Saturday, January 19, 2013

Grande dame

Yesterday was the funeral of the lovely husband’s grandmother, the kids’ Gigi. She was 92 and had lived what the mandatory clichĂ© warrants: a good life. But she was tired for as long as I’ve known her, thirty+ years a widow and lonely, and in the past two or three years her decline was evident.

She was a funny lady.

She had the brightest blue eyes.

She was ready to be done. That isn’t to say that she wanted to die or gave up. But I remember the months before her 90th birthday, when some family suggested a party. “Who would come?” she asked. “All my friends are gone. Bernie is gone.” She outlived them all. There was no party.

Though it isn’t my place to say, I think there is a heartbreaking majestic grandeur in reaching the end of one’s life and recognizing it. Gigi lived through and past the I-don’t-give-a-damn stage we sometimes refer to charmingly regarding feisty old women, the one in which they speak their minds because they can, because there’s nothing to lose, the one where the rest of us may cringe but also lean in to listen closely. She spoke her mind until she was finished speaking it, and then she was just that: finished.

Sometimes heartbreaking isn’t exactly sad. It’s just…a breaking. Emotions are too deep for anything as fragile as a heart to hold contained. It’s that she was lonely. And then she was in pain. That her son and daughter have just lost their mother. That she won’t see her three great-grandkids grow big. That the head of the family is gone, and her absence is a forever thing. She cannot be replaced. That generation is over.

It’s that after thirty+ years she’s finally, longingly, determinedly back next to her Bernie.

Twelve years ago my lovely husband was then my new fiancĂ©. His uncle – his mother’s brother – died far too young after a gruesome battle with cancer and we traveled to New Jersey to the cemetery. I had met most of his family only a time or two and wasn’t sure how to react when at the conclusion of the funeral, his grandmother declared that we would go to the other side of the cemetery where Bernie was buried so that she could introduce me to him.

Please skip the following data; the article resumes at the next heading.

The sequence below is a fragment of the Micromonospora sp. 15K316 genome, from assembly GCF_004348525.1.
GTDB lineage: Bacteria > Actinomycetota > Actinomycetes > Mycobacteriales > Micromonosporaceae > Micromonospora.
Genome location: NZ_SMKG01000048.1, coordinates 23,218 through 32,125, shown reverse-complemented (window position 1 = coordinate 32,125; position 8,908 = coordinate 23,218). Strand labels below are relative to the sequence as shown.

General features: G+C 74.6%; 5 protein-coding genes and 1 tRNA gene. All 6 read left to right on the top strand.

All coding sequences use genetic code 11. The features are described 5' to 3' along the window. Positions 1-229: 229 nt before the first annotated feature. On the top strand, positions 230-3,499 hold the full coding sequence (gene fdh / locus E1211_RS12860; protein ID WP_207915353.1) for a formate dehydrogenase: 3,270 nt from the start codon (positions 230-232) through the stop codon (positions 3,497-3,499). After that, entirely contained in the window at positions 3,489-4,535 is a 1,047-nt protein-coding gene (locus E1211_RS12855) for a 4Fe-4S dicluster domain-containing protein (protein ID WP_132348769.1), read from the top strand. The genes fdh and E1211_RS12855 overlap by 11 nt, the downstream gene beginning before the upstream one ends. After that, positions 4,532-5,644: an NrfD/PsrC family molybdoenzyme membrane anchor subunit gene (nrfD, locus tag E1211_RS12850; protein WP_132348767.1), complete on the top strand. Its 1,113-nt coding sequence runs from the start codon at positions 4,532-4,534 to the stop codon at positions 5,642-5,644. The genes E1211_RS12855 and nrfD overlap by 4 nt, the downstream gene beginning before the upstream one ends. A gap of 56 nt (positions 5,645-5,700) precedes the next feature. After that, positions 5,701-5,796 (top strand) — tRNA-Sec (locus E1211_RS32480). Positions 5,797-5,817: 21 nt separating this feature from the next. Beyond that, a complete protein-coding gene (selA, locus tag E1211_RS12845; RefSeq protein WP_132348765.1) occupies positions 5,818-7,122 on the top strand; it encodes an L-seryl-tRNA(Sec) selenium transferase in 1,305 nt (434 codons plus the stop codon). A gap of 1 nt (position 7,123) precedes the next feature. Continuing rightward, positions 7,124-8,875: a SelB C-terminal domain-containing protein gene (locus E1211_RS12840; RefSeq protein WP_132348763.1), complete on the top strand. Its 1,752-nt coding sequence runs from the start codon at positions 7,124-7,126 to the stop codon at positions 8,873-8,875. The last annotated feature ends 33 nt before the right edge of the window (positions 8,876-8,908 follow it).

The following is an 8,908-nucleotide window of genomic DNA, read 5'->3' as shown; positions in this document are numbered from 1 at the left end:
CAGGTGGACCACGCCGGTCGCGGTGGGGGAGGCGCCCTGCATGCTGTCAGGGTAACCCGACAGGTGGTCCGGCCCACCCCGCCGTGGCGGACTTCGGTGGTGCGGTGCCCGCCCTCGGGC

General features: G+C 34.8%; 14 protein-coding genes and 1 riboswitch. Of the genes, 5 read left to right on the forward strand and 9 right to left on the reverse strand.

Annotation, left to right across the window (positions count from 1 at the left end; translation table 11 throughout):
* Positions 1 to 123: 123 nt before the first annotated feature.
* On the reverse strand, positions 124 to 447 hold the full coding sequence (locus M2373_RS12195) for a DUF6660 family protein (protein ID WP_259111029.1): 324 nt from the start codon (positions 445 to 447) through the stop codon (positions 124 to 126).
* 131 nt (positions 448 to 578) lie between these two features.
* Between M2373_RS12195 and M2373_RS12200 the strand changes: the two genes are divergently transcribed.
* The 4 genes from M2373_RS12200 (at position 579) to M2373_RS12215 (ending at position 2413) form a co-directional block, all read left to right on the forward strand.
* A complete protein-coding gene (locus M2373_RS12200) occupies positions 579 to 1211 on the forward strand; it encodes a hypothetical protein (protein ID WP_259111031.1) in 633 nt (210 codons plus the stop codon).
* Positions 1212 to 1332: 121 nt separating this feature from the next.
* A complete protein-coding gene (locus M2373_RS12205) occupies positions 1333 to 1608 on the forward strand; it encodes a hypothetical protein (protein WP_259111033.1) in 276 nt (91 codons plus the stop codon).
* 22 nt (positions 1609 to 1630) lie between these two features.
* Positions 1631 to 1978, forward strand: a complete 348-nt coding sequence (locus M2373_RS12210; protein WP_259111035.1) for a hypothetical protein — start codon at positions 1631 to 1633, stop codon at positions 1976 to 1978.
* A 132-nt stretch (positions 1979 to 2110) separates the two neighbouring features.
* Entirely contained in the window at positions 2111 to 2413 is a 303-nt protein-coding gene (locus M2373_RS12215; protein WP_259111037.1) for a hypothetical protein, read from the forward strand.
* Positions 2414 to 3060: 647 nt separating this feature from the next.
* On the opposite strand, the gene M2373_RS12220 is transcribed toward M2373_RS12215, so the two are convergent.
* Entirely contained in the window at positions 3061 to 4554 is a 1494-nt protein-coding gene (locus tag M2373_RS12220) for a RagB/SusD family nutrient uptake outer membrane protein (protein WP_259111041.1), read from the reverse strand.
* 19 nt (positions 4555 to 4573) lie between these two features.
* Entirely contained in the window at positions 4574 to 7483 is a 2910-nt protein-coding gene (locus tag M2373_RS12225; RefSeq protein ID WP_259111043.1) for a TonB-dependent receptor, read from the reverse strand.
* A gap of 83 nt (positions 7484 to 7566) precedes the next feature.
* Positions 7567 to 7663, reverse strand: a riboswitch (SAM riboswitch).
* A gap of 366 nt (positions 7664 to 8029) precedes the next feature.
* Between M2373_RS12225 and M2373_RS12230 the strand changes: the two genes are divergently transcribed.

I was 23 and awkward. Also, I had never before been introduced to a dead person. We stood at the bottom of his plot. “Hi, Bernie,” the head of the family began. I didn’t know what was expected of me. She clutched my elbow as she spoke and I needed to do…something. I felt the eyes of all my love’s relatives on my back, the hope and sharp longing of an old woman at my side and the expectation of a sign from below. There were shrubs there, buried atop his plot. I pulled a fallen tree branch from their pruned surface, part in a mindless tidying, part to give my hands a purpose, part to give myself a small remove from the intensity of the silence. I don’t know why I did it. To my left she burst into tears. “Oh, Bernie, she’s taking care of you.” She gave me a squeeze and told Bernie I’d be a good wife for her grandson. I think in that moment she gave her assent that I join her family.

I stood there twelve years ago and she squeezed my elbow. I stood there yesterday and we buried her.

In Jewish tradition, after the casket is lowered into its spot the mourners stay and replace the displaced dirt until the ground is level and smooth. It’s a final loving act, like pulling up the blankets around your drowsy child each night. You cannot leave her uncovered and vulnerable. It’s an act of devotion.

It’s the most love-filled terrible thing.

The first clods of dirt are the most agonizing. They thud against the top of the casket with a hollow sound, announcing that object as vessel, reminding what it holds. With the first clods, the closest mourners often scream or burst with sobs. There is no pronouncement more final than dirt thudding against a casket. Slowly the depth rises. Soon dirt hits only dirt and that is a much quieter sound. Soon the sobs fade to whimpers until it is done.

Shovels are stacked gently. Arms wrap around shoulders. A cold wind blows bitter pushing the smell of fresh-turned earth, forcing corporal feeling, yielding not a moment of mercy. This is the world, beginning at the mud on the soles of the shoes of the anguished, stretching over acres of headstones and past the horizon of holidays and milestones unwitnessed and a future now altered. A family of unaccustomed small number summons the piercing determination to walk away, leaving behind its matriarch.

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